A ton of blog posts have been written about parents and youth sports. One of my favorites was an article about narcissistic parenting—living your life through your kids.
My three daughters have participated in a lot of sports, so I’ve seen it all, including the following:
- The coach who almost got into a fistfight with a referee over a perceived bad call in soccer (and the referee was a kid). This was at a seven-year olds’ game.
- The dad standing on the side of the pool screaming at his daughter to do better (when she clearly is already a rock star swimmer).
- The softball coach who looked like he was about to have a stroke when the shortstop let a ball go by her . . . during a game between seven and eight-year olds.
My question is this: are you this passionate about your career and your own success? I’m definitely passionate about my daughters’ sports—a couple of her swimming friends have imitated me yelling. And maybe—just maybe—I’ve uttered a few four-letter words after witnessing some unsportsmanlike conduct at softball games.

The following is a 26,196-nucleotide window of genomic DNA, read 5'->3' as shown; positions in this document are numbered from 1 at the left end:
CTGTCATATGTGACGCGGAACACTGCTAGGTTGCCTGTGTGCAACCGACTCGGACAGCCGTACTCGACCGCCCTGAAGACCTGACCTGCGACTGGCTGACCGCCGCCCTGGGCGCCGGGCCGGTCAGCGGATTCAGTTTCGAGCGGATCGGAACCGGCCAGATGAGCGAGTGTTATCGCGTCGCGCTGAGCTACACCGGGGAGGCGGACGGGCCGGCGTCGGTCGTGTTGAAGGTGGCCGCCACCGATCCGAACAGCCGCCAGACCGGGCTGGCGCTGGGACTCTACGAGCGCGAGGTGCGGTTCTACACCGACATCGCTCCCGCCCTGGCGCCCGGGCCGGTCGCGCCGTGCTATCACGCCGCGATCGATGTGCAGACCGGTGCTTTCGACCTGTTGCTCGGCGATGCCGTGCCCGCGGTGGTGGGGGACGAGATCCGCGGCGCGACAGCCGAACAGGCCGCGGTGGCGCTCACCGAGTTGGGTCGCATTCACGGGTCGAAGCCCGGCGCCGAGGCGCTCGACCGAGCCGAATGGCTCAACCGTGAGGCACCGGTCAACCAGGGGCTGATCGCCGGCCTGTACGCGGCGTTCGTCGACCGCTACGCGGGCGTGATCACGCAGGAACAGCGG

There definitely comes a time when you must step back and say, “Wow, she’s just eight years old . . . I’m thinking maybe this particular game isn’t going to affect her future success all that much.”
So how can we as parents channel more energy and passion into our own personal success, as opposed to that of our children? Below are three ways:
#1—Give your children room to breathe.
One of the many reasons candidates come to me to look for a new job is because they’re being micromanaged. Are you micro-managing your child’s sports career like a boss you wouldn’t want to be? Are you over working them? Running them ragged? Can you take some of the energy you put towards your children’s sports and direct it inwards?
#2—Turn that passion towards yourself.
Are you personally perfecting your craft in your chosen professional field? Do you regularly attend training sessions? Network with others to learn best practices? Are YOU going to practice in your career? It might not be on a ball diamond, but it could be in front of your computer for a webinar, by reading a great book on leadership, or by attending a conference.
#3—If you’re passionate about sports, perhaps join a rec ball league.
Maybe your sports career didn’t end the way you wanted it to end. Maybe you didn’t get the coveted scholarship to the Division I school. Who cares at this point? You have your degree, and you have a successful career. Go have fun, remember your passion for the game, and take some of the focus off your kids.
There’s a saying: “A happy wife is a happy home.” Perhaps focusing on your own success as opposed to your child’s will help everyone be happier . . . and allow everyone to continue to have love for the game.